Blockchain became a solution for everything — blockchain for journalism, for pot, for dentists. At the kernel of it all was real technological progress and a growing understanding that this decentralized technology could transform financial systems. But the excitement spun out of control.

    Even adding the word “blockchain” made stock soar. When Long Island Iced Tea Company changed its name to Long Blockchain Company, its stock went up 500 percent in a day. Scammers flooded the space, launching dubious new investment schemes called “initial coin offerings.”

    The computing power needed to “mine” a Bitcoin or other cryptocurrency is now sometimes costing more than that coin is worth. Mines — actually, they are electricity-needy data centers — are shutting down. Images of electronics piled up on street corners are going viral. As demand for Bitcoin has dwindled, Bitcoin’s algorithm has adjusted and the coin has become easier to mine.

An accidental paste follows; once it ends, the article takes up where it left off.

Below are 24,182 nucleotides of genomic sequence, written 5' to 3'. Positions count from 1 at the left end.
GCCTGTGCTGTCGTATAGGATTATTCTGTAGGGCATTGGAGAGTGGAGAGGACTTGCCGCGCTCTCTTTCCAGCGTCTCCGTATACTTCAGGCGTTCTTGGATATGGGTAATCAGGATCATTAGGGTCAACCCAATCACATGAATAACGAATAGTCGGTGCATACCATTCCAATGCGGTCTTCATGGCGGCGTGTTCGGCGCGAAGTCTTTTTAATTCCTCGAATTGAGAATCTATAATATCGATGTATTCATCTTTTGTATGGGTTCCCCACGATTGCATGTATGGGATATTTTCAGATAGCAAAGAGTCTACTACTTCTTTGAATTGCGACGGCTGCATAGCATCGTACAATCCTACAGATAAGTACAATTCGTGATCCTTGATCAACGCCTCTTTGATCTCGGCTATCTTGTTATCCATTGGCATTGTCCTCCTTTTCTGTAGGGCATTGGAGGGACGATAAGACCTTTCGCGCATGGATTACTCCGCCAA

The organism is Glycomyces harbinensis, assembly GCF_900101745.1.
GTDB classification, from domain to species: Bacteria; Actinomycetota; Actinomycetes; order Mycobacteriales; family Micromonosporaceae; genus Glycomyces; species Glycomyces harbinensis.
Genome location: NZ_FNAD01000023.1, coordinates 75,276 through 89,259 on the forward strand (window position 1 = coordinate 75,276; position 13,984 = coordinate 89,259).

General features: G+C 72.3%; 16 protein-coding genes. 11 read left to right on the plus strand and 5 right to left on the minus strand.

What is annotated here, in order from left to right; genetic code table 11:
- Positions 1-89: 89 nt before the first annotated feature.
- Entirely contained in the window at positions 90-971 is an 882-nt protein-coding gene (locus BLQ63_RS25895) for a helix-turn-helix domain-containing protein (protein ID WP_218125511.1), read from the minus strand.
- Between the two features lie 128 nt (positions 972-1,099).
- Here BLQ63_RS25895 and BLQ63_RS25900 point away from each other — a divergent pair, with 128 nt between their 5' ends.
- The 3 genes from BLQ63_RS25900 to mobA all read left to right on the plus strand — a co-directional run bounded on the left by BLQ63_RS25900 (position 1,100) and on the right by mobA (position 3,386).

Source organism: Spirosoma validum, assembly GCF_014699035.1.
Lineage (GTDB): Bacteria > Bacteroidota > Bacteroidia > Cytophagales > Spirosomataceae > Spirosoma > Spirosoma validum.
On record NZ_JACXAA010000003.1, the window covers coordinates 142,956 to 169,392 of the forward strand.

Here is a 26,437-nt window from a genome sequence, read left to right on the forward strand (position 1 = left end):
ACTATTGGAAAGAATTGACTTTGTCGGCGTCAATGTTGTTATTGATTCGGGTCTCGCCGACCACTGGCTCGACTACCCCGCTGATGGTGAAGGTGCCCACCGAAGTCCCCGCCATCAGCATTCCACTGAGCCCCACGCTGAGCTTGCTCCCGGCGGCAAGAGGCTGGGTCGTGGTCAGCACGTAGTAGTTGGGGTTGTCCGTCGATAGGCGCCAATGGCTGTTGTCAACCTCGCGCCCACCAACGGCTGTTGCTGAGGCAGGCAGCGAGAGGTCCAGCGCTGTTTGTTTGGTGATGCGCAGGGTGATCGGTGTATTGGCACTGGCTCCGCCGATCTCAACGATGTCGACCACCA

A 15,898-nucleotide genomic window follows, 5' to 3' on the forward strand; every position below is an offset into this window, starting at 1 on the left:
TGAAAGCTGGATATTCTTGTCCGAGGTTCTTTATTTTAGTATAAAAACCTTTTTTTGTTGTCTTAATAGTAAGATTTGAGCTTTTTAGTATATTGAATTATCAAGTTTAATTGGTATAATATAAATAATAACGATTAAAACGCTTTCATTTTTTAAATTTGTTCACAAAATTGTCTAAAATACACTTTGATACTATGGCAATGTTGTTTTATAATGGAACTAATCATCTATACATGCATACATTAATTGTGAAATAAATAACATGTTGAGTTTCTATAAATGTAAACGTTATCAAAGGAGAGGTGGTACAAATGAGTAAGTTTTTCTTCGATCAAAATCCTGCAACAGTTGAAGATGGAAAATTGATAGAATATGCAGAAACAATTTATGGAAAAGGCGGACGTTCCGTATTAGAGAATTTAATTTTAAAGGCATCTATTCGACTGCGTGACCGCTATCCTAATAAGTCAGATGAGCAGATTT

But this is actually good, crypto experts argue.

    “The fact that miners are shutting down and difficulty is decreasing is a feature, not a bug, of bitcoin’s design,” the venture capitalist Arianna Simpson wrote on Twitter.

    Some in the cryptocurrency business would just like the world to know that there are still people working on it. Julian Spediacci, a cryptocurrency investor in San Francisco with his twin brother, James, said he would like people to know that he is still alive and identifies as a HODLer, or someone who is not selling despite market fluctuations.

    “A lot of people are reaching out, and they want to find out what happened to us, and if we’re still alive, so it’d be great to clarify that there are a lot of OG HODLers,” Mr. Spediacci said, using language common in the crypto industry to indicate he would remain an investor.



    Some of the friends they made have left town. The meetups are quieter. The most recent video from the community’s primary musical voice, CoinDaddy, né Arya Bahmanyar, is set to the tune of Beatles hit “Yesterday.”

    But the Spediacci brothers continue. They say they are starting a new hedge fund. And that weekend there would be a holiday party at a new blockchain incubator, Starfish, run by Alicia Ferratusco. An incubator is a space where a group of start-ups work together, in this case working on blockchain technology.

    “It’s called Starfish because when you cut off the leg of the starfish, it can grow back,” Julian Spediacci said.

    Not everyone is struggling in the downturn. For lawyers, it is a new gold rush.